I began writing this post a few weeks ago, inspired by a book I had found at a used bookstore and read on a recent flight. The book was "The Big Miss", Hank Haney's first-hand account of the years he worked with Tiger Woods. What struck me, personal agendas aside, was Haney's belief that the key to greatness was always being in contention, and the way to do that was to eliminate mistakes, specifically the big one. I could go on and on about the implications of this for investing, life, sport, etc, but my plan was to discuss how it reminded me of Bill Belichick, and the praise he seems to finally be getting this season. The refrain has become that Bilichick's greatness is in his preparation, and always giving his team a chance to win. This viewpoint, though in no ways new, feels so contradictory to our sense of greatness and the illusions of it we hold. This was going to be what I wrote about: the ordinary, everyday things that, when accumulated consistently and effectively may lead to superior performance. "The Banality of Greatness" I was going to call it, that is, until I found a better title right under my nose.
And I mean under my nose, on the page of a book that I happened to have started reading last week on a whim. "Grit: the Power of Passion and Perseverance" by Angela Duckworth is the type of book I will pick up and flip through, and, if something catches my interest, will read. And while much of it seemed familiar (think "Talent is Overrated"), agreeable, and even inspiring, it was the title of a research paper from the eighties that Duckworth cited that really made its mark: "The Mundanity of Excellence: an Ethnographic Report on Stratification and Olympic Swimmers" by Hamilton College professor Daniel F. Chabliss. Here was a research paper talking about exactly what I had intended to talk about.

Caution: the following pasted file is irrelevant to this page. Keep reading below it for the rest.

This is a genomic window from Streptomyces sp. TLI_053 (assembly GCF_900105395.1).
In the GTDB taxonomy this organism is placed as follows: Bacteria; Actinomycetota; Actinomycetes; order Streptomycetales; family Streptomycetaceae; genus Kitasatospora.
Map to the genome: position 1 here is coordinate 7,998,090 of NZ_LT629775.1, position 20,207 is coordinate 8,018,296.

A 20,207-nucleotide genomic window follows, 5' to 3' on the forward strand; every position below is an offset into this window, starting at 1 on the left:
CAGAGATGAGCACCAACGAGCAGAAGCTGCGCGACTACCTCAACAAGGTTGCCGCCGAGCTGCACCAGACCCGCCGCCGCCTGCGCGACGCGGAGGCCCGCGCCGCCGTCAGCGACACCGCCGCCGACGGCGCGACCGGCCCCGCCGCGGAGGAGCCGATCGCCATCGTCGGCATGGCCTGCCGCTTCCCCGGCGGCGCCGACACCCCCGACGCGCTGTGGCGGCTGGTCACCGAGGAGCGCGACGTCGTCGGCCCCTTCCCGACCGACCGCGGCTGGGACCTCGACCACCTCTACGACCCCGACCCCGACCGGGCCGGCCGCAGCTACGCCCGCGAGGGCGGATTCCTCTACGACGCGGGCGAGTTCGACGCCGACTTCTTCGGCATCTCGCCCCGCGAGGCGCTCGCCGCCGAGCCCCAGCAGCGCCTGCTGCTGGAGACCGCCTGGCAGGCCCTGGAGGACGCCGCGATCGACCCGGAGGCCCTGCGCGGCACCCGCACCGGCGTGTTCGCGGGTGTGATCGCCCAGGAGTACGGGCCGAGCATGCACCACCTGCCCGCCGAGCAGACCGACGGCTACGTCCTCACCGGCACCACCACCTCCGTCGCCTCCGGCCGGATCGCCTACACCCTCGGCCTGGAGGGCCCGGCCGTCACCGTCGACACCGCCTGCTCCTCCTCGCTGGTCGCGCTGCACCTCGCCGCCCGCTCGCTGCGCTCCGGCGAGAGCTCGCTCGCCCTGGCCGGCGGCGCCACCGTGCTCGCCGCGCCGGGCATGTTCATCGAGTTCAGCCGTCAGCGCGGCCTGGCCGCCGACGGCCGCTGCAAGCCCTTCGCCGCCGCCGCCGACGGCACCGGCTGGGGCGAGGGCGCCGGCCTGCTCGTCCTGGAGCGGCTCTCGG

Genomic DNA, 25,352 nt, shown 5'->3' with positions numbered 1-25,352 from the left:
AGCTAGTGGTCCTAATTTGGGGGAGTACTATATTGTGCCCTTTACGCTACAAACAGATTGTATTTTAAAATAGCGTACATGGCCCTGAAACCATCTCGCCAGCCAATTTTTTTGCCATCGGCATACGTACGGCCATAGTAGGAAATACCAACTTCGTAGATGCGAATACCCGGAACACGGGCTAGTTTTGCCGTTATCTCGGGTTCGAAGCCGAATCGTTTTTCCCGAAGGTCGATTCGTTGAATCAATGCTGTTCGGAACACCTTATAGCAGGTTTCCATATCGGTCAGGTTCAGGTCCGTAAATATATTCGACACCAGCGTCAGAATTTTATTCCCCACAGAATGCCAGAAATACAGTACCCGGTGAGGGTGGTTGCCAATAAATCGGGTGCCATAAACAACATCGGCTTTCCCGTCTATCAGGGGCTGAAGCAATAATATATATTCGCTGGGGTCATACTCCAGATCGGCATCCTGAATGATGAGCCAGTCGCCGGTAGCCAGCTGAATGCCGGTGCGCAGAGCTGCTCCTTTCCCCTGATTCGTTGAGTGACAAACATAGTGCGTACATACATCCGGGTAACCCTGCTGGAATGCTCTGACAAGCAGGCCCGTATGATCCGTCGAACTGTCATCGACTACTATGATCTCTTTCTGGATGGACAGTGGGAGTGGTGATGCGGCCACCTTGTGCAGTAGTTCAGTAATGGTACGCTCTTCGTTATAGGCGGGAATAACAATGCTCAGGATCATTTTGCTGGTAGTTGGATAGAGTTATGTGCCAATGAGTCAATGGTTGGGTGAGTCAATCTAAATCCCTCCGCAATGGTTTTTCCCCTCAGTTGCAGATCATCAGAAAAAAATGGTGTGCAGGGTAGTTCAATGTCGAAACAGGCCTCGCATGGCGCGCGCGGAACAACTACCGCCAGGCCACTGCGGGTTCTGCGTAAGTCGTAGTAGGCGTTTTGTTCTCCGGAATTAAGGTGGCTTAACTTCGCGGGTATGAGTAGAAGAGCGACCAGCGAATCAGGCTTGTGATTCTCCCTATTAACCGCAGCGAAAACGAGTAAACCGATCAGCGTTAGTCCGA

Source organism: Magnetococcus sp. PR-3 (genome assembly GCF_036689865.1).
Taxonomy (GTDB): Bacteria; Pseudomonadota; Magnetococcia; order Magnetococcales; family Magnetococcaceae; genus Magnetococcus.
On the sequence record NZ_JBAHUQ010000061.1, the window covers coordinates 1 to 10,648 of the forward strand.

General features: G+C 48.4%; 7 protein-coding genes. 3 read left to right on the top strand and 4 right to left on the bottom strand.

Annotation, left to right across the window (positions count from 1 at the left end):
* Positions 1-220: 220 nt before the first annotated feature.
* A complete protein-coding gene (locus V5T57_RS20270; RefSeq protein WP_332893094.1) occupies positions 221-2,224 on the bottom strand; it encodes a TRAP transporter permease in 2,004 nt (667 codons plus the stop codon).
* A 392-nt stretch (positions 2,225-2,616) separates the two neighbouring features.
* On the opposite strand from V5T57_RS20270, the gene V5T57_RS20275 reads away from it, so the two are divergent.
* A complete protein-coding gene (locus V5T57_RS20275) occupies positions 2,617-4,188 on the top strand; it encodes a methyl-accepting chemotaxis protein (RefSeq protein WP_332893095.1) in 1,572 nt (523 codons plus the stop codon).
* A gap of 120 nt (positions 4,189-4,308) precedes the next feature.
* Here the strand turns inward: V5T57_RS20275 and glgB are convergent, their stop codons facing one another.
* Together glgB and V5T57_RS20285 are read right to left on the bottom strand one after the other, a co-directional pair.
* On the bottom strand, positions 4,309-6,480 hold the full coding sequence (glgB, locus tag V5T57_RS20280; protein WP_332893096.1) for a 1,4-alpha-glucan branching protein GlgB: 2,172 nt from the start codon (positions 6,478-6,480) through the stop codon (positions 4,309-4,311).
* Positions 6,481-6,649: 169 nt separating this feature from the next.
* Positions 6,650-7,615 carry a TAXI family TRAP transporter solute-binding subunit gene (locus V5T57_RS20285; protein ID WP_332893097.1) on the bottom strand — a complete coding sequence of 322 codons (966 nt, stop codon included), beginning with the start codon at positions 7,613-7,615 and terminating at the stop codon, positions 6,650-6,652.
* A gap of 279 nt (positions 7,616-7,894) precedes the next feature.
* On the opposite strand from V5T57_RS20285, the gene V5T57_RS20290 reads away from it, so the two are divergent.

Chabliss uses competitive swimming as the basis for his study on excellence, which he defines as "consistent superiority of performance", because of the relatively ease with which one can measure and differentiate performance in swimming, and because of his familiarity with and access to that world. And the title tells us much, that excellence is the result of something or things mundane, ordinary, dull even. Instead of regurgitating Chabliss' work, I will let it speak for itself, and link the article HERE. Chabliss makes my point far better than I could have in this space.
With that said, I am reminded of a story I once heard about Tiger Woods. The year and the specific tournament are not all that important other than it was just an ordinary tournament and that Tiger had already clearly established himself as the best golfer in the world. That Friday evening, John Daly, who had made the cut earlier that day, headed to the bar to meet some friends. On his way, he passed Tiger on the range, diligently beating balls.
"Tiger," Daly called, "Quit practicing and let's go grab a drink."
"Sorry John," he replied. "We aren't all as talented as you are."